Skip to Content

Publications Search - Abstract View

Title: Validation of accelerometer wear and nonwear time classification algorithm.
Authors: Choi L,  Liu Z,  Matthews CE,  Buchowski MS
Journal: Med Sci Sports Exerc
Date: 2011 Feb
Branches: NEB, CGR
PubMed ID: 20581716
PMC ID: PMC3184184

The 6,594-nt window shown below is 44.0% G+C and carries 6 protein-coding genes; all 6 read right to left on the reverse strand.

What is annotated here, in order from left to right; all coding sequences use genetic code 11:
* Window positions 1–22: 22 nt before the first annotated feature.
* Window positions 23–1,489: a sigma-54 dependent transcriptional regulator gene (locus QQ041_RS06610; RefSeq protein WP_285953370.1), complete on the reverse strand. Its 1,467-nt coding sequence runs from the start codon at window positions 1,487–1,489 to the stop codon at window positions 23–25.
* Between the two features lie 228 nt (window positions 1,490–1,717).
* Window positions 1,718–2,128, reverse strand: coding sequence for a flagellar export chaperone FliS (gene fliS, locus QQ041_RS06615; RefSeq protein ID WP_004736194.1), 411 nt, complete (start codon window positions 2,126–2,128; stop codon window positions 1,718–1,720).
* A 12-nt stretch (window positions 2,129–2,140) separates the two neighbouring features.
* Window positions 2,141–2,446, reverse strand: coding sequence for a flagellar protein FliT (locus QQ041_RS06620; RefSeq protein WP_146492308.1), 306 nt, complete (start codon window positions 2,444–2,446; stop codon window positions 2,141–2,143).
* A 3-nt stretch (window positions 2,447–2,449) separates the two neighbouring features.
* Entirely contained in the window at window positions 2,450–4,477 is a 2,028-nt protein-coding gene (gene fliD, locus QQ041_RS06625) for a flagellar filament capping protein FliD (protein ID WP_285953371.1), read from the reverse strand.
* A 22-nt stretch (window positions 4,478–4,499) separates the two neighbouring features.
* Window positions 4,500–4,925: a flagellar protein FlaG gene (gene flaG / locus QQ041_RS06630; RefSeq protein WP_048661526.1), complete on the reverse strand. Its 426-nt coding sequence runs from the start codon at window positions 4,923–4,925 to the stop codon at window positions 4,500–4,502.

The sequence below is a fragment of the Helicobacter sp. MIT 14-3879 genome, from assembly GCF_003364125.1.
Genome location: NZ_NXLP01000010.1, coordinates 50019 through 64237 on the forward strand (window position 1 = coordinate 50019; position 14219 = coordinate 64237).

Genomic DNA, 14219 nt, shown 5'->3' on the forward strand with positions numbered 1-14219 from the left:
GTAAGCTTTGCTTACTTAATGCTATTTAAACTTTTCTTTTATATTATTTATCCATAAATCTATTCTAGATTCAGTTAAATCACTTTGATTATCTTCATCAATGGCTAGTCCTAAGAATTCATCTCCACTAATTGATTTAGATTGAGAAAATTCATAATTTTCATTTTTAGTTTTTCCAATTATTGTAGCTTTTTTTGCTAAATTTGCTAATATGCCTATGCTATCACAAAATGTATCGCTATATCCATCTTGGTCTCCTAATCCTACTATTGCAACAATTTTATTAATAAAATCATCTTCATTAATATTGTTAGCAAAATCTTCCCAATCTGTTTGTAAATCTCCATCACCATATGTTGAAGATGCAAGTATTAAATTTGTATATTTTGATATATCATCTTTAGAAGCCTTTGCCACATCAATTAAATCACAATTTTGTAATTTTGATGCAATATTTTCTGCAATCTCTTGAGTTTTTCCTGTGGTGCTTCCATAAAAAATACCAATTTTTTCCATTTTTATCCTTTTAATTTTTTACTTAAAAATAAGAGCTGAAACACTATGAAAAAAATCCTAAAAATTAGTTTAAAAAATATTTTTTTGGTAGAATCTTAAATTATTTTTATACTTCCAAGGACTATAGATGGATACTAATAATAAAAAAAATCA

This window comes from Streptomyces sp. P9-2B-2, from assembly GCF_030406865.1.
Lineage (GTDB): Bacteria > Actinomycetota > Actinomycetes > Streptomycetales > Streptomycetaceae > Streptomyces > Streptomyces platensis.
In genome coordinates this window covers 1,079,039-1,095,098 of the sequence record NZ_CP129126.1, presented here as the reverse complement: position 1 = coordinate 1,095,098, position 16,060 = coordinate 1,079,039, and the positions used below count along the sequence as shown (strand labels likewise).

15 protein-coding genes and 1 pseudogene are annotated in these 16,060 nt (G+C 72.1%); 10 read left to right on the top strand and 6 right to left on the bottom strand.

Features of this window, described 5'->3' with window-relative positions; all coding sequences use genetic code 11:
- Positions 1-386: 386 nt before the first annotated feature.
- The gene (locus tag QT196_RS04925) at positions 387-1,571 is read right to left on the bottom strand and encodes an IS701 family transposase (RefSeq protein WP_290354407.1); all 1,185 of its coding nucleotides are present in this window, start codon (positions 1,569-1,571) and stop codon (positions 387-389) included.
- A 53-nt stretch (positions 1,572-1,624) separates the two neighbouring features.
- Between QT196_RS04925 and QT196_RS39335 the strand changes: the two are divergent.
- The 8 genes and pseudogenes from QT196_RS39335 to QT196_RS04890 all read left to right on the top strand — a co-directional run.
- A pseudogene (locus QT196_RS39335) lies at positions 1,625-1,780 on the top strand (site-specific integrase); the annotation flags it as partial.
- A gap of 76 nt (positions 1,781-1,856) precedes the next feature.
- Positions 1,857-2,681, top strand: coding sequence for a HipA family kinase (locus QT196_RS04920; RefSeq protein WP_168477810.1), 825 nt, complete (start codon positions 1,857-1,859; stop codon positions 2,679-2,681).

Abstract: INTRODUCTION: the use of movement monitors (accelerometers) for measuring physical activity (PA) in intervention and population-based studies is becoming a standard methodology for the objective measurement of sedentary and active behaviors and for the validation of subjective PA self-reports. A vital step in PA measurement is the classification of daily time into accelerometer wear and nonwear intervals using its recordings (counts) and an accelerometer-specific algorithm. PURPOSE: the purpose of this study was to validate and improve a commonly used algorithm for classifying accelerometer wear and nonwear time intervals using objective movement data obtained in the whole-room indirect calorimeter. METHODS: we conducted a validation study of a wear or nonwear automatic algorithm using data obtained from 49 adults and 76 youth wearing accelerometers during a strictly monitored 24-h stay in a room calorimeter. The accelerometer wear and nonwear time classified by the algorithm was compared with actual wearing time. Potential improvements to the algorithm were examined using the minimum classification error as an optimization target. RESULTS: the recommended elements in the new algorithm are as follows: 1) zero-count threshold during a nonwear time interval, 2) 90-min time window for consecutive zero or nonzero counts, and 3) allowance of 2-min interval of nonzero counts with the upstream or downstream 30-min consecutive zero-count window for detection of artifactual movements. Compared with the true wearing status, improvements to the algorithm decreased nonwear time misclassification during the waking and the 24-h periods (all P values < 0.001). CONCLUSIONS: the accelerometer wear or nonwear time algorithm improvements may lead to more accurate estimation of time spent in sedentary and active behaviors.